Held on the 15th of May, this date holds historic value to the Trades and the Incorporated Trades as a whole…
In Scotland there are two legal terms, the 15th of May (Whitsunday) and the 11th of November (Martinmas). These dates mark the terms of the legal year in Scotland. They were historically used as the days when contracts and leases would begin and end, servants would be hired or dismissed, and rent, interest on loans, and ministers’ stipends would become due.
The terms have historically been significant for the Trades and Trinity Hall because Feu Duty used to be payable twice a year on these dates. The use of term days is now virtually obsolete, and any reference to them tends to be historical or ceremonial.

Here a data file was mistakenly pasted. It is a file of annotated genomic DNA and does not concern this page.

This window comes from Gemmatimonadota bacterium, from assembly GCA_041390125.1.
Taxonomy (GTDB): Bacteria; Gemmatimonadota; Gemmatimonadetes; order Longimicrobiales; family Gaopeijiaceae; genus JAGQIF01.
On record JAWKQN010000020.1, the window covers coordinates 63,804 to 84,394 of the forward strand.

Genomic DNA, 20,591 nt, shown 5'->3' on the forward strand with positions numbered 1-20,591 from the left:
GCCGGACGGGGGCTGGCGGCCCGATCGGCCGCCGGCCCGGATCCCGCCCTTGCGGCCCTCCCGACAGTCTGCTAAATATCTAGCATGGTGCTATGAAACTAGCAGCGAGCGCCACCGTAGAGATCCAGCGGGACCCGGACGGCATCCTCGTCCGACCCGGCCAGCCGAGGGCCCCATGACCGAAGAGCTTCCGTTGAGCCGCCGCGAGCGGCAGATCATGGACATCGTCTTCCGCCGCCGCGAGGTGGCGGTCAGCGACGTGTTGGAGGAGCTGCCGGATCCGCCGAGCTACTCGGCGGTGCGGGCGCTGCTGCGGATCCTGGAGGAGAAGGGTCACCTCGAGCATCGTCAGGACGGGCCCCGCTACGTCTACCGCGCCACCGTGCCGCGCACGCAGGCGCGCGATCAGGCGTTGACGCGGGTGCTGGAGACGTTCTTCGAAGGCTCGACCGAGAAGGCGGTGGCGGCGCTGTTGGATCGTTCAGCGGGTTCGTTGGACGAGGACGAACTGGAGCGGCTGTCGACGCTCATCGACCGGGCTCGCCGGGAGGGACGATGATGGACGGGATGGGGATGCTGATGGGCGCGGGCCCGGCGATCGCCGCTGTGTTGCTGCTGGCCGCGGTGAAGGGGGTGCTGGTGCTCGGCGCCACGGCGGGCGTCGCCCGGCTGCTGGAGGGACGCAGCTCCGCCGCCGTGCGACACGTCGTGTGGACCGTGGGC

Feu Duty came to be a major source of income for those Trades who had sold land. Payment was collected on the term dates and historically when the Hall was on Union Street, there would be queues of people along the street waiting to enter the Hall and proceed to the relevant Trade table. These tables would be manned by the Deacon, Boxmaster, Factor (and perhaps a Clerk) and they would tick off all the payments to ensure that Feu Duty was fully paid. The Feu Duty lunch which is now an evening meal began as a means of providing a lunchtime break to those officials who were involved in collection of the duties.